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7 Principle of Vocabulary Development
Building Experiential Background
Experiences form the foundations of vocabulary. Students must be given the concepts/labels to talk over their experiences.
Class trips, projects, experiments, handling artifacts, viewing computer simulations and demos, films, video, TV.
The key is to make the activity as concrete as possible.
Dramatizing words adds interest and reality when direct experience is not available.
Relating Vocabulary to Background
Relate new words to experiences that students may have had.
Ask students to respond to new words with some sort of personal judgement or observation. For example, "Where have you seen a
"Tell about something or someone that is --- ." "Describe the most _
person/place/thing that you can think of."
Show how new words are related to each other.
Synonyms, antonyms, classifying words, completing graphic organizers.
Semantic maps, pictorial maps, word webs, venn diagram, semantic feature analysis charts
Developing Depth of Meaning
Definitions are superficial and do not clearly indicate how a word should be used.
Students should be asked to place new vocab. words in context, and NOT to write sentences.
Experience with words in several contexts broadens and deepens understanding.
Exploring word histories helps shed light on meaning and can function as a memory device for that word.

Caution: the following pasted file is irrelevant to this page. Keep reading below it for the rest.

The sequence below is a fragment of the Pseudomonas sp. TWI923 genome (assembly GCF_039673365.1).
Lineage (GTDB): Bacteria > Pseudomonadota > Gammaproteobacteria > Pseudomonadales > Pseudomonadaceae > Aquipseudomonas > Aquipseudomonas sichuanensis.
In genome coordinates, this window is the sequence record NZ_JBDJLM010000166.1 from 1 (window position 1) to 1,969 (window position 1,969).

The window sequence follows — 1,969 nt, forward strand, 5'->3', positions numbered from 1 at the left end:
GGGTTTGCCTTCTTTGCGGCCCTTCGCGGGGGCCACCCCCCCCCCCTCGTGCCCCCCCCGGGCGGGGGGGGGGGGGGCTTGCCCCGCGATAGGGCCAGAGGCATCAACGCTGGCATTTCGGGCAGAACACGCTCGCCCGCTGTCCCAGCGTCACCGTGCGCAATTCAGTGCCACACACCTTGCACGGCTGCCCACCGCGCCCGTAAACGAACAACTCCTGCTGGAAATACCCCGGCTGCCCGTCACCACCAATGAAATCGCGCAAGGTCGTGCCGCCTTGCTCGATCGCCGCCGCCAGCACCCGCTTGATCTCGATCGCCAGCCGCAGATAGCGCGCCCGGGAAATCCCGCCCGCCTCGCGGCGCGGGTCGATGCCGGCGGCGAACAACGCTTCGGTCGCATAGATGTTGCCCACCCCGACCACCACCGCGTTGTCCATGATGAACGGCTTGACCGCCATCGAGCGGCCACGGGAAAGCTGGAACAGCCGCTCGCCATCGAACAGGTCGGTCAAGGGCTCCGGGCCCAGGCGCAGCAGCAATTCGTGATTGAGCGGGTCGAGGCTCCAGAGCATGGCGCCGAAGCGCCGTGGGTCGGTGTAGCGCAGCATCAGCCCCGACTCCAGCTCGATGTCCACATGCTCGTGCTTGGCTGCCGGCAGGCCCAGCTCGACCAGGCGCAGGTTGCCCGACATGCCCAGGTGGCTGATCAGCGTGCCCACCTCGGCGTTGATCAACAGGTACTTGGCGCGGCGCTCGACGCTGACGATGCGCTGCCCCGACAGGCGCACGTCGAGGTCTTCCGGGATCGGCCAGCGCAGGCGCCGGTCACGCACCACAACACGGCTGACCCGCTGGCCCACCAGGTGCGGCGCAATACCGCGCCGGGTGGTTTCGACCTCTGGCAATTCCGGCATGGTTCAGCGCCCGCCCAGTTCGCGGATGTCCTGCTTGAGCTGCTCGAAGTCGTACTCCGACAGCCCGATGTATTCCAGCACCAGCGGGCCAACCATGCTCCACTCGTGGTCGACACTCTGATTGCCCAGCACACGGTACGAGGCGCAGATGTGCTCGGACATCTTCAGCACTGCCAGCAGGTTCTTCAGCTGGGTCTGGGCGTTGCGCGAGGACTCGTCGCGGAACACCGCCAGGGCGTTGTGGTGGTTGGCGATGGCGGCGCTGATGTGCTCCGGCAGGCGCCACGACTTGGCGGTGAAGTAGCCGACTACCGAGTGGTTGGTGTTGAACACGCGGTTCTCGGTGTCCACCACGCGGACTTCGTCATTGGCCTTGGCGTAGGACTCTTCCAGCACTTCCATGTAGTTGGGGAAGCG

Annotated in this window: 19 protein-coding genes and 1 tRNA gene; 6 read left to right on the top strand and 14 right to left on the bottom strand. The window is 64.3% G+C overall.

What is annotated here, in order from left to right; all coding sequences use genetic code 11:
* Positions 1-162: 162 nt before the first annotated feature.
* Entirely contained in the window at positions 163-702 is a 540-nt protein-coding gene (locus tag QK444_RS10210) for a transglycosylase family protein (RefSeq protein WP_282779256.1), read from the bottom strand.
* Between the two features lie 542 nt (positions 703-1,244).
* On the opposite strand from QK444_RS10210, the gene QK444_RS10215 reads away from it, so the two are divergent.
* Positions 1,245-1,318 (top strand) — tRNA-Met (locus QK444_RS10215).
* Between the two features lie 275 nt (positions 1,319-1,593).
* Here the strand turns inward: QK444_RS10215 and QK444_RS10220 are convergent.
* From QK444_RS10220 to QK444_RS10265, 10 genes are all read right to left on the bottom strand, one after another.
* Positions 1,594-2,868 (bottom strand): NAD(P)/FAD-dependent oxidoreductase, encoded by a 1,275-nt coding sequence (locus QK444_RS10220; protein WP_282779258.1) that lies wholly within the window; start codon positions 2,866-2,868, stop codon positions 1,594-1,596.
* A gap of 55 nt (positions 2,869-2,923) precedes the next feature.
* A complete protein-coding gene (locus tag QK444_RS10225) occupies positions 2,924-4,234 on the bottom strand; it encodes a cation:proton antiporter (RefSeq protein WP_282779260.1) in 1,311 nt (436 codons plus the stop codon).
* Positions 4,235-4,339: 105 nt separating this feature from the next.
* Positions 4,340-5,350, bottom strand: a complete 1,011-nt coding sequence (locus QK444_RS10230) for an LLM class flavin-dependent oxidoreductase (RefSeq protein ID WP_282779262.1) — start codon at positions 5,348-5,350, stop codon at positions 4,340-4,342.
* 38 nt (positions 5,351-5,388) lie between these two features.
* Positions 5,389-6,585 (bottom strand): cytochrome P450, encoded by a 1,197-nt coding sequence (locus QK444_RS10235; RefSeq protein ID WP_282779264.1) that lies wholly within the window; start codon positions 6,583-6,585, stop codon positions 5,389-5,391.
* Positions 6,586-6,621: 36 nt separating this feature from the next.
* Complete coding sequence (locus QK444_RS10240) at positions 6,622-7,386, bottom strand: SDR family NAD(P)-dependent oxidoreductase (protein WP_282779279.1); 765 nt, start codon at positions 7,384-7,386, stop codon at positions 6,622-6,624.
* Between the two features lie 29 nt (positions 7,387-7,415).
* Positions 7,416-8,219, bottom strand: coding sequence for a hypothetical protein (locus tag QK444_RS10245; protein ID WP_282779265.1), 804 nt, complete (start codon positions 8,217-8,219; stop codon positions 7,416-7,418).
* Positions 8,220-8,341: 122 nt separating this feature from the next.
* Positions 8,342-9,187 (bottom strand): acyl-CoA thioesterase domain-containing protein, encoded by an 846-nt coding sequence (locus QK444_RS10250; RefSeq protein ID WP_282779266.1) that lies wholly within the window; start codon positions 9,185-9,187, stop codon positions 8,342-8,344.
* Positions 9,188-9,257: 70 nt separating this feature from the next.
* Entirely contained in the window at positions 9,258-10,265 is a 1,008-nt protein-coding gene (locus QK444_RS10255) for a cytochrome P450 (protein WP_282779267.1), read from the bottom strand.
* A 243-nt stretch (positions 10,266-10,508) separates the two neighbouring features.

Presenting Several Exposures
Words should appear in different contexts so that students experience their shades of meaning.
2-10 exposures are necessary for new vocab.
Vocab. knowledge is the most important predictor of reading comprehension.
Creating an Interest in Words
"Word Wizards" get credit by noting examples of new vocab. outside the classroom and reporting it to the group.
Puns, limericks, riddles and jokes encourage students to have fun with words.
Sesquipedalian words (Sesqui=one and one half, ped=foot) foot and a half or very long words.
Word of the day
Predict-o-gram Students predict which words would be used to describe the setting, characters, problem, plot, and solution before reading a text.
Teaching Student How to Learn New Words
Independent word-learning skills
context clues, morphemic analysis, dictionary skills
direct teaching of strategies readers use to learn words independently.
rds Are Wonderful Activities
__ Students internalize vocab. meanings by using words in a certain order to compose their own story before they read a published story. This is done whole-group. An overhead projector or computer display monitor are used.
The teacher chooses key words (5-20) from a story or chapter and lists them (vertically) in order they appear in the story.
Briefly discuss each one, asking if anyone knows what it means or can use it in a sentence. Refine concepts or supplement ideas.
Next, tell the students that they are going to compose a story using the words. They must be used in the order in which they appear, but after a word in introduced it may be used again.
Students work as a whole-group and compose a sensible---if at times fanciful--story using the words. The story must have a beginning, middle and end. Clarify meanings of words as necessary. The story is written for all to see. (approx. 20 min.)
Reread, revise and edit the story. Add "juicy" details and adjectives, combine short sentences, create paragraphs and provide motives for actions in the story.
Publish the story, add illustrations if desired.
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